Chubb explores acquiring $22 billion rival Hartford

Chubb Ltd., the global insurer led by Evan Greenberg, proposed purchasing Hartford Financial Services Group Inc. for about $23.2 billion in cash and stock in what could be one of the industry’s biggest deals in years.

The New York-listed insurer’s offer — mostly in cash — values Hartford at $65 a share, Chubb said late Thursday in a statement. That’s about a 13% premium to Hartford’s closing price Wednesday of $57.41. Hartford shares surged past the offer price to more than $68 apiece after Bloomberg reported that Chubb had approached Hartford about a deal.

A combination “would be strategically and financially compelling for both sets of shareholders and other constituencies,” Chubb said in the statement. The company is “looking forward to constructive, private discussions in order to expeditiously consummate a fair transaction.” Chubb said it hasn’t received a response from Hartford.

The preliminary takeover bid was reported by Bloomberg earlier in the day. Deliberations are at an early stage and may not lead to a transaction, people familiar with the matter said, asking not to be identified because the discussions are private.

Hartford confirmed the news later Thursday and said that its board is reviewing the proposal with advisers.

Shares of Hartford have more than doubled over the past year, for a market value of about $24 billion as of Thursday. The stock jumped as much as 20% on the Bloomberg report. It settled at $68.15 at the close of regular New York trading, for a 19% gain.

Chubb shares have gained 68% in the past 12 months, hitting all-time highs recently and valuing the business at $76 billion. Shares fell 3% Thursday.

Greenberg, 66, built the business into a mammoth insurer by combining Ace Ltd., the company he ran, with Chubb Corp. in an almost $30 billion deal in 2016. The son of former American International Group Inc. Chief Executive Maurice “Hank” Greenberg, he has transformed Chubb into a firm with huge footholds in both personal and commercial lines. The company calls itself the world’s largest publicly traded property and casualty insurer, with operations in 54 countries and more than 30,000 employees, according to its website.

Hartford has long been considered a potential takeover candidate for the biggest insurers in the U.S., including Chubb, which could reap sizable cost savings, as well as major players in Europe, such as Allianz and Zurich Insurance Group. The Swiss insurer agreed in December to buy MetLife Inc.’s U.S. property and casualty business for $3.94 billion.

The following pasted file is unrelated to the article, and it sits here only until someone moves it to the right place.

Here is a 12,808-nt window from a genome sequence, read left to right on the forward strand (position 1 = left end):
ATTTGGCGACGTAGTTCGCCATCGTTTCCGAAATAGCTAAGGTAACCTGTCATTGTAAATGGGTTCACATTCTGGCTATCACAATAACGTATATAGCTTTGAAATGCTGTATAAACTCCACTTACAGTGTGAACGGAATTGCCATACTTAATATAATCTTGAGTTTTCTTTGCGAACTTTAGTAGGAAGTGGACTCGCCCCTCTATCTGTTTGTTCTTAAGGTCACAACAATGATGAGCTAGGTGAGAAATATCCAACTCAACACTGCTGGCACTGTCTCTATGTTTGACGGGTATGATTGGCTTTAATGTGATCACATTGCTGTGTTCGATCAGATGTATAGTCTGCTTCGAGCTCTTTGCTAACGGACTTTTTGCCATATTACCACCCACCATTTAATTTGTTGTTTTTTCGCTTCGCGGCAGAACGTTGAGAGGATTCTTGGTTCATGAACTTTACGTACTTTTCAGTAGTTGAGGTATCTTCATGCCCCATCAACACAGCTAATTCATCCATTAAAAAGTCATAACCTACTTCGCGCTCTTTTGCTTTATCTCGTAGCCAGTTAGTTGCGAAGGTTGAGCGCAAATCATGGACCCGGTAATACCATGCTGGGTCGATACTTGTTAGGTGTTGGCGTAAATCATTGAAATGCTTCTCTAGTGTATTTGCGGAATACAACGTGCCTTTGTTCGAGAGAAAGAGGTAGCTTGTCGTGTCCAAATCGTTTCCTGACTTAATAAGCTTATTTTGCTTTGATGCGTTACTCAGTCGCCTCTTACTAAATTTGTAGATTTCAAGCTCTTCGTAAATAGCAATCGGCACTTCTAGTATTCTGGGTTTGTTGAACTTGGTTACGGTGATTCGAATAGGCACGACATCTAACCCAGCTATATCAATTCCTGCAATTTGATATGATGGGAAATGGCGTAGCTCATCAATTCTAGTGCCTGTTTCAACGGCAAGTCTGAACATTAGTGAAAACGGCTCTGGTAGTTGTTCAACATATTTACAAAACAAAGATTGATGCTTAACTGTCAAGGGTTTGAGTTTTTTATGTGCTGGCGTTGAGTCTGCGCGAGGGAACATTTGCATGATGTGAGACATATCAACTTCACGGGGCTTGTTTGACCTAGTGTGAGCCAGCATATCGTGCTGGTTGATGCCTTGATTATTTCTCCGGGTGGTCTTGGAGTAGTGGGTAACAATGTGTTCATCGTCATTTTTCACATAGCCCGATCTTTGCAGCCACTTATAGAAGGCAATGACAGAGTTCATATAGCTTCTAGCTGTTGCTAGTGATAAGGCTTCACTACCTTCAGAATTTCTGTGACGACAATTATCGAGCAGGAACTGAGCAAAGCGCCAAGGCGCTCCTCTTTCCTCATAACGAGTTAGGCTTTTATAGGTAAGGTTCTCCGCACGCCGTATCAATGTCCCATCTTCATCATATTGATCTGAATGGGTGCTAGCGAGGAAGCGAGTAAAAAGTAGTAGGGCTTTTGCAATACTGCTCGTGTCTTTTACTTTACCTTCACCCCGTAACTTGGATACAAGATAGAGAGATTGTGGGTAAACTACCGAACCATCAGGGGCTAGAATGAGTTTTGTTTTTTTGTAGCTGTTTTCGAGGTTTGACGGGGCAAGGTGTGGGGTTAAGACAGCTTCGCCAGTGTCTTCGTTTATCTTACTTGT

A representative for Allianz didn’t immediately respond to a request for comment. A spokesperson for Zurich declined to comment.

The property-casualty insurance sector has been an active area for mergers and acquisitions in recent years. Allstate Corp. struck a deal last year to buy National General Holdings Corp. for $4 billion in the insurer’s largest purchase on record, and Axa bought XL Group Ltd. for more than $15 billion in a 2018 transaction.

Hartford, led by CEO Chris Swift, traces its roots back more than 200 years. It offers a range of property and casualty insurance, including automobile policies, homeowners’ coverage and small-business insurance. It also has a mutual fund arm with about $139 billion under management, its website shows.

Hartford reported last month that fourth-quarter core earnings rose 22% to $636 million, beating estimates.

WHAT ANALYSTS SAY

“An acquisition could be complementary for Chubb, an established consolidator that integrated the $28.3 billion Ace/Chubb deal and emerged with industry-leading margins,” said Matthew Palazola, an insurance analyst at Bloomberg Intelligence. “Hartford could more than double Chubb’s premiums among U.S. small- to middle-market clients, a sector where competition is heating up. Hartford’s personal lines’ profitability has been improving and may fill gaps where Chubb isn’t active.”

Hartford would help Chubb expand further in sectors including auto and home, as well as small-business insurance and employee benefits. The company is a much more streamlined version of the business that took a bailout in the financial crisis. The insurer drastically reduced its exposure to annuities, a product that hit the operations hard during the credit crisis, through a series of sales of a business later called Talcott Resolution Life Insurance Co.

The deal makes sense, David Havens, a credit analyst at Imperial Capital, said in a note to clients. “Hartford is a bit sub-scale, and Chubb could benefit from beefing up U.S. scale.”

RBC Capital Markets analyst Mark Dwelle said in a note to clients that Hartford’s auto and home business that targets mass-market AARP customers differs greatly from Chubb’s high-net-worth focus.

“Hartford has an attractive small-business insurance franchise which would be additive to Chubb’s platform, but their specialty and middle-market businesses are considerably less profitable than Chubb’s and likely would require substantial re-underwriting,” Dwelle wrote.

The Hartford, Connecticut-based company ranks as the second-biggest provider of workers’ compensation insurance in the U.S., according to A.M. Best Co.

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